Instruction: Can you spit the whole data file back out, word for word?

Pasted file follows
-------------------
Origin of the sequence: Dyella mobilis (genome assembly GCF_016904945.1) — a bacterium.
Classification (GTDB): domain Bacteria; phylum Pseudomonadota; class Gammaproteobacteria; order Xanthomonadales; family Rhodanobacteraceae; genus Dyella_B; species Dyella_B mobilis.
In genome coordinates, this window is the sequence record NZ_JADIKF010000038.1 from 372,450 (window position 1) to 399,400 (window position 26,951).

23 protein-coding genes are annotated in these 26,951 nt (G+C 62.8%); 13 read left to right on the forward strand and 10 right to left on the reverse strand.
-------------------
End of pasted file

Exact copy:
Origin of the sequence: Dyella mobilis (genome assembly GCF_016904945.1) — a bacterium.
Classification (GTDB): domain Bacteria; phylum Pseudomonadota; class Gammaproteobacteria; order Xanthomonadales; family Rhodanobacteraceae; genus Dyella_B; species Dyella_B mobilis.
In genome coordinates, this window is the sequence record NZ_JADIKF010000038.1 from 372,450 (window position 1) to 399,400 (window position 26,951).

23 protein-coding genes are annotated in these 26,951 nt (G+C 62.8%); 13 read left to right on the forward strand and 10 right to left on the reverse strand.